Family Pool open with Covid-19 measures in place

Although only open for a couple of months a year (7/1-8/31 in 2020), this outdoor swimming pool can be a life saver during Hiroshima’s long, hot and humid summer. Located in the heart of the city, it makes for a great place to let kids blow off steam on weekends and holidays, for frazzled teachers on split shifts to recharge their batteries, and those nursing beer garden hangovers to recuperate.

Family Pool Covid-19 Measures

  • 1000 person limit.
  • No food on sale in the pool area.
  • Drinks available from vending machines.
  • BYO drinks OK, but no cans and bottles allowed.
  • Use of changing rooms will be limited so please show up your swimsuit already on.
  • Try to maintain a distance of 2m from other visitors as much as possible.
  • Please stay away if you are feeling unwell or have any possible Covid-19 symptoms.

On weekends, national holidays and during the school holidays

  • Admission tickets will be distributed from 08:00.
  • Those with admission tickets can start pay at the ticket vending machines from 08:30.
  • Number of people in the pool area will be reassessed at 13:00.

On week days outside of the school holidays

  • Admission stopped at 1000 people.
  • Further admission to be allowed depending on number of people leaving.

More about Family Pool

Open from the beginning of July to the end of August, the Chuo Koen Family Pool is located next to the Green Arena prefectural gymnasium, Children’s Museum and Hannover Koen. It can also be access from the Ota-gawa riverside. There are actually 3 pools;  A 50 meter pool which is generally divided into two 25 meter sections and is 25m across (0.8-1.0m), a nagare pool which has a current that carries you along a 260m channel that loops around the park (1.1m), and shallow paddling pool (25-40cm) with a slide suitable for small children.

One half of the big pool has a false bottom, making it easier for small kids learning to swim, and there is an in between lane for older kids. There are no rules against kids under a certain age not being allowed in even with their parents (like most public pools in the city) so it is a great place for kids to get used to the water. You will be expected to observe the Japanese tradition of a mandatory pool break every hour, when everyone is asked to get out of the water.

This is not a place for serious swimming, and unless you get there right when the gates open (and even then there’s no guarantee) you are unlikely to be able to do laps. Those looking for a swim workout during the summer, should head to Ushita on the Astram Line to the excellent Big Wave 50m pool.

The place can get extremely busy on Sundays and during the Obon vacation when it is packed with sunbathers and water babies, however, arrive early or late in the day and it generally isn’t too bad, and you avoid the brutal midday heat. Bring a music player to drown out the almost constant drone of the bored lifeguards telling kids the multitude of things they’re not allowed to do, through a megaphone mixed with the piped J-pop.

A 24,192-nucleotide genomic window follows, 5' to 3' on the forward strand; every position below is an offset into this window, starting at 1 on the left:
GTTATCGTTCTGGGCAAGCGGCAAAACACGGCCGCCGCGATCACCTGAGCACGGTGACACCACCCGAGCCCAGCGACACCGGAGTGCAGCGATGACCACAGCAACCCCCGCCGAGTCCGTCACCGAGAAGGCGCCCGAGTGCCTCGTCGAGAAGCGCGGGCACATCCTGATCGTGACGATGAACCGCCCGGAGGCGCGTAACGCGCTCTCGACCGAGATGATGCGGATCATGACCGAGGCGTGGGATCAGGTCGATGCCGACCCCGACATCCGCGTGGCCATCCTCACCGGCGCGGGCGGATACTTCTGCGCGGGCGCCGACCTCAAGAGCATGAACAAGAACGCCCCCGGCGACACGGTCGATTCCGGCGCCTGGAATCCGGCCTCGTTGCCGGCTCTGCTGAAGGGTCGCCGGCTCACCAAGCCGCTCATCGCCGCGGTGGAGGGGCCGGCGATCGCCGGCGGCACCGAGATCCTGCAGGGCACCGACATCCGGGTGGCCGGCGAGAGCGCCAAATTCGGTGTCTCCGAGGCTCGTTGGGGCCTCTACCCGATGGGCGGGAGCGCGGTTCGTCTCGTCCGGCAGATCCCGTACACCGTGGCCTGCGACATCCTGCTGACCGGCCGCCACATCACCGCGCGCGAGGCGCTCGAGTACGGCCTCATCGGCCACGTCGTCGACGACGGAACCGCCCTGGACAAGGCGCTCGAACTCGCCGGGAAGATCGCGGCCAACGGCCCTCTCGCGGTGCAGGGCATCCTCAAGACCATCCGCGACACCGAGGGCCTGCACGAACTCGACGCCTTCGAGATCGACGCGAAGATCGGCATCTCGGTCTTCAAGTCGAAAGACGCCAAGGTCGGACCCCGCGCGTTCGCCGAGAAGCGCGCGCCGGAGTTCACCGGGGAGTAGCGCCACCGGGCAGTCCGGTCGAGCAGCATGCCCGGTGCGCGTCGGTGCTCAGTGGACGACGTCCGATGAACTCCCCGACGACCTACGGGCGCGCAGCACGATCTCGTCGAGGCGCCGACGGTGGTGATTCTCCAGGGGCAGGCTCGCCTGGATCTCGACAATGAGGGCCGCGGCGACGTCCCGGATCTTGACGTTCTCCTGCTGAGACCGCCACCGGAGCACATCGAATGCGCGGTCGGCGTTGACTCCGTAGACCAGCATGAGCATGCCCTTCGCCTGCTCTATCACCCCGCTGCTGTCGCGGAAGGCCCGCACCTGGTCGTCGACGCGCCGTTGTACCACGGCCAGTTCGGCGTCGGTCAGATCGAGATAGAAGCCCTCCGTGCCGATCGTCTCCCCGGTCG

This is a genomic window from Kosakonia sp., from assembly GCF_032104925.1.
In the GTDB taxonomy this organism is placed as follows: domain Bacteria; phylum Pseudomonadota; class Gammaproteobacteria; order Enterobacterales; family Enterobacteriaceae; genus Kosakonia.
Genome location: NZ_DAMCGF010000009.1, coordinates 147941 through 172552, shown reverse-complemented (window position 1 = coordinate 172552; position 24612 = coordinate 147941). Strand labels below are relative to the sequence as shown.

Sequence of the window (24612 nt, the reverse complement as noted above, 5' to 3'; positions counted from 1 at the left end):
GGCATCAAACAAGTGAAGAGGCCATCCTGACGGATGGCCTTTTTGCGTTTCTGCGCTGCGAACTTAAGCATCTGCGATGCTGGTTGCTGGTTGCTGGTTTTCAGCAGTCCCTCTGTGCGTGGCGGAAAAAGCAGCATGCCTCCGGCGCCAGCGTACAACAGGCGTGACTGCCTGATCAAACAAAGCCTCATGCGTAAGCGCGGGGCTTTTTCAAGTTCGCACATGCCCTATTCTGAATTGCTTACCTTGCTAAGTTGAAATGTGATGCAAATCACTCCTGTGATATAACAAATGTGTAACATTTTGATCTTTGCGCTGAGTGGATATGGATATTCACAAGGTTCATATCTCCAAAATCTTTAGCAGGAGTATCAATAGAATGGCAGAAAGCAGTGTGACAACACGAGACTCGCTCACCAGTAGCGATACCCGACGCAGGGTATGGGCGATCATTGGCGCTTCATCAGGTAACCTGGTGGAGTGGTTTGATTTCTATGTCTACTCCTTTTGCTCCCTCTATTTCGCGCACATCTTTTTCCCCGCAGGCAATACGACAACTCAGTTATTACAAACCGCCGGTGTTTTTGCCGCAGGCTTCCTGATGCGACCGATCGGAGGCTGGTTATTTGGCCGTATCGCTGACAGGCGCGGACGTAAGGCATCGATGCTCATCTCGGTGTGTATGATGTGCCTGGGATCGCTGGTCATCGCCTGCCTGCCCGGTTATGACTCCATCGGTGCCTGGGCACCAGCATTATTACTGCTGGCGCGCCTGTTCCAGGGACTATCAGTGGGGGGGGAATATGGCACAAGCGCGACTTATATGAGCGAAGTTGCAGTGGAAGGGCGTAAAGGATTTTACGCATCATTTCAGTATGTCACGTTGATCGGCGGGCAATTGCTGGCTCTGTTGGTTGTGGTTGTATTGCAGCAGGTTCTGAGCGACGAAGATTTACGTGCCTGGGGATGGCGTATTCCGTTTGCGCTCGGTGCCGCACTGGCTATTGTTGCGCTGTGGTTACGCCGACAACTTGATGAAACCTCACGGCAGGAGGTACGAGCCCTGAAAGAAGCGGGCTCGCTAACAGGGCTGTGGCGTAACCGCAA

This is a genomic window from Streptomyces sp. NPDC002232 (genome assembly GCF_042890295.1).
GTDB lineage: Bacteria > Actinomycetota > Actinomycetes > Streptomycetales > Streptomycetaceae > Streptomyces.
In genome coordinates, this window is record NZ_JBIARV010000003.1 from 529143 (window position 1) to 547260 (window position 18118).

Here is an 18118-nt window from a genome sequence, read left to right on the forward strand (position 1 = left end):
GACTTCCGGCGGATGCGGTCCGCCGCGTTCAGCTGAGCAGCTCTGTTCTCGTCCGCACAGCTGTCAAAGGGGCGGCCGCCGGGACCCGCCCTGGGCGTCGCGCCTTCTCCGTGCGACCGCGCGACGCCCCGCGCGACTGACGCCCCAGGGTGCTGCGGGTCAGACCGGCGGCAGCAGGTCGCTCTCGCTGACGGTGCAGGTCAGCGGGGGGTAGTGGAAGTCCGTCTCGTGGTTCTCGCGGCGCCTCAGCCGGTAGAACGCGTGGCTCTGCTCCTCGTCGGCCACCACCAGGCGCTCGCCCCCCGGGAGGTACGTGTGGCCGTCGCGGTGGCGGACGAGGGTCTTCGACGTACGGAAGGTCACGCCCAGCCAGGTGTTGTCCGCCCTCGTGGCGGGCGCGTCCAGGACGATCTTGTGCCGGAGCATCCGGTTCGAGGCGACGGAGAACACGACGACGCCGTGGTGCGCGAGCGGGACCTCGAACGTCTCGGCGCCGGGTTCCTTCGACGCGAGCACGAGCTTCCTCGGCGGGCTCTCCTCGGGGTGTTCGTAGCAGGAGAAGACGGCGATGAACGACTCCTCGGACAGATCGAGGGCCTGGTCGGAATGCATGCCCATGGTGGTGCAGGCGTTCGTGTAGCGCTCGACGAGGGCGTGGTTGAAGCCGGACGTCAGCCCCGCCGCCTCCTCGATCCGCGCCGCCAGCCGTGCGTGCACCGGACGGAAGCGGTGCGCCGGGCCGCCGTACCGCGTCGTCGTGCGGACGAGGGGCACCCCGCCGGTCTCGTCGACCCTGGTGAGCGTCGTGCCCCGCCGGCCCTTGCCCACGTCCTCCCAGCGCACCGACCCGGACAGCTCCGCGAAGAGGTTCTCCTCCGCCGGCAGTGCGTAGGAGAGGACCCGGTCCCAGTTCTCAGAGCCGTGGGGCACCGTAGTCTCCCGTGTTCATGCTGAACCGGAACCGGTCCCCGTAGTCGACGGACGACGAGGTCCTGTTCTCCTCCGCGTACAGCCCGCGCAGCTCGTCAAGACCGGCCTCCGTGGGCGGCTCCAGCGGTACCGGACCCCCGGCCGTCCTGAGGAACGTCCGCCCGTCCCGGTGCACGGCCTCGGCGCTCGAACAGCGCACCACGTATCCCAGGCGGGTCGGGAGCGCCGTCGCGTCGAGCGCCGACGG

The poolside areas offer a decent amount of shade, but again this can be at a premium at busy times. Much of the ground is covered with green astroturf, not very natural, but takes the edge off the roasting tiled sections.

Swimming rings can be rented for ¥100 each and you can use the pumps to blow up your own inflatables free of charge. If you get hungry there are couple of places where you can get basic fare, French Fries, curry and rice, fried noodles etc as well as kaki-goori shaved ice and ice cream. Generally, for cooked food, you are expected to buy a food ticket from the vending machine and hand it to the person at the counter. There are also lots of drink vending machines around the park. There are no restrictions on bringing in your own food, and although, in theory, no alcohol is allowed, you do see people surreptitiously enjoying a beer or a chuhai or two (just keep it quite and don’t overdo it).

In terms of safety, our feeling is that parents with small children should not rely on the lifeguards round the pool. There are a lot of them and they seem to be watching, but we are not sure how much training they have. There are tragic fatalities here from time to time, especially when it gets very busy, so please keep and eye on your children.

Opening hours: 09:00-18:00 (final admission 17:00)


  • Adults (18+): ¥790
  • Children (7+): ¥340
  • Seniors (65+): ¥340


  • Coin locker: ¥100
  • Rubber ring rental: ¥100

Address: 4-41 Motomachi, Naka-ku, Hiroshima-shi
Tel: 082-211-0063

View Family Pool in a larger map
Nearest streetcar stop: A-bomb Dome Mae
Nearest Astram Line Station: Kencho-mae

Paul Walsh

Paul arrived in Hiroshima "for a few months" back in 1996. He is the co-founder of and loves running in the mountains.

Leave a Reply

Your email address will not be published. Required fields are marked *

This site uses Akismet to reduce spam. Learn how your comment data is processed.